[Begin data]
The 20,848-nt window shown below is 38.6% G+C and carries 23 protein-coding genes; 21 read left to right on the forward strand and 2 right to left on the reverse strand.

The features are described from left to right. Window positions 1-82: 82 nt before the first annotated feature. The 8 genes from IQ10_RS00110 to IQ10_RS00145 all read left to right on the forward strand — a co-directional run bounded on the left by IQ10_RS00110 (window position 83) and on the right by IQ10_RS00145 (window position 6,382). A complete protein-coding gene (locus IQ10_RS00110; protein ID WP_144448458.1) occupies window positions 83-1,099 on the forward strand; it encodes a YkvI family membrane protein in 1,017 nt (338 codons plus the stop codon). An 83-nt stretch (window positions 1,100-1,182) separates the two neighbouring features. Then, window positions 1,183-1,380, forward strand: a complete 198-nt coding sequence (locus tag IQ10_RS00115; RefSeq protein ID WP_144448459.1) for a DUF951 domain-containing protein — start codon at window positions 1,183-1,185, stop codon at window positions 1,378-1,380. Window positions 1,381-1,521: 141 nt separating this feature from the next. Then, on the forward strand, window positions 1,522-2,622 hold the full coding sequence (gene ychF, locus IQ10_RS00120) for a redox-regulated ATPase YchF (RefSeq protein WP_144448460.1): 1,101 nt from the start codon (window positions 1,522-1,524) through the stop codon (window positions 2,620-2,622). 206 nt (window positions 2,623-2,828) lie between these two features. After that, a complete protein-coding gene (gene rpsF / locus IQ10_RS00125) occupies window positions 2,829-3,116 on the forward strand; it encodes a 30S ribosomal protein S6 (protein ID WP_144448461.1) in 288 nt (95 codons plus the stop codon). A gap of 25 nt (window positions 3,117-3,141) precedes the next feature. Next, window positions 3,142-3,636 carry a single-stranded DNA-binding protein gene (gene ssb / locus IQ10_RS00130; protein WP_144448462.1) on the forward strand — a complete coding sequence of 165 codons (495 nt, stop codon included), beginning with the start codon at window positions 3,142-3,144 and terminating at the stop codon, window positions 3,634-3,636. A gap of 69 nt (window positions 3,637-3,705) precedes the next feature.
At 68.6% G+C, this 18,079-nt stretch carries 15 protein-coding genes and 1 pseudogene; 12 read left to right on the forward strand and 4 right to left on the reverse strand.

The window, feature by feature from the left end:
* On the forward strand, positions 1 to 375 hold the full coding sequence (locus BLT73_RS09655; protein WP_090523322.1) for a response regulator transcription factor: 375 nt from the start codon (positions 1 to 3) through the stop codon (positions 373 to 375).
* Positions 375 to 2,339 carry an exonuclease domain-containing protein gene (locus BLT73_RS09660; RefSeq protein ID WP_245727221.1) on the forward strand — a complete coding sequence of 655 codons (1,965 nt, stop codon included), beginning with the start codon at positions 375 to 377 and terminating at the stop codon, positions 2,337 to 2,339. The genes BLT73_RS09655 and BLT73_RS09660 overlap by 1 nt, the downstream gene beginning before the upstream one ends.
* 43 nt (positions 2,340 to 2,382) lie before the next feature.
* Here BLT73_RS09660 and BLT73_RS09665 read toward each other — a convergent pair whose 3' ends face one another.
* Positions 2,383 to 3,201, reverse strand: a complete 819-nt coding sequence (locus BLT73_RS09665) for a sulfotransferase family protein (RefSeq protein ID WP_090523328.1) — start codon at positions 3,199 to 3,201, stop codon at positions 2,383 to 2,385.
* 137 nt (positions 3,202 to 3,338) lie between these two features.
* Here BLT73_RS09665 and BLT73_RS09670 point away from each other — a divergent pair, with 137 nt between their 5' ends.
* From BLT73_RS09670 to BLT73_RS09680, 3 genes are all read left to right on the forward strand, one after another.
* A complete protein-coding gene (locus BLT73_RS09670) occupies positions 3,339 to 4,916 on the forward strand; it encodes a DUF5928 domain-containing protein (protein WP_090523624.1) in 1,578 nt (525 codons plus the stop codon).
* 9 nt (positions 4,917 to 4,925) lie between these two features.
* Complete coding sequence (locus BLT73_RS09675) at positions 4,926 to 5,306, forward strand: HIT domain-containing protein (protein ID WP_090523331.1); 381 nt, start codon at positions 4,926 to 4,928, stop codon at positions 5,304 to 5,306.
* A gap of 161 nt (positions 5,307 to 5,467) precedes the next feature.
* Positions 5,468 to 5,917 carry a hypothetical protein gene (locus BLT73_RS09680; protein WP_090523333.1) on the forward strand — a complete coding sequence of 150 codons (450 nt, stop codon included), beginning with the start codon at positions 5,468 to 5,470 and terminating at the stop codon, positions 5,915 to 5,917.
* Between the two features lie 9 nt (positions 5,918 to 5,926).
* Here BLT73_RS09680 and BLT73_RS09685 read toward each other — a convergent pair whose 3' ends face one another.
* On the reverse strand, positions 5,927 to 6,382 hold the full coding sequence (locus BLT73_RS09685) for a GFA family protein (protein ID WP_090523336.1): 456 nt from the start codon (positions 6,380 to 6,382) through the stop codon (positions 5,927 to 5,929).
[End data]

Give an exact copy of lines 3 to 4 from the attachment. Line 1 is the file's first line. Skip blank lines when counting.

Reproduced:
At 68.6% G+C, this 18,079-nt stretch carries 15 protein-coding genes and 1 pseudogene; 12 read left to right on the forward strand and 4 right to left on the reverse strand.

The window, feature by feature from the left end: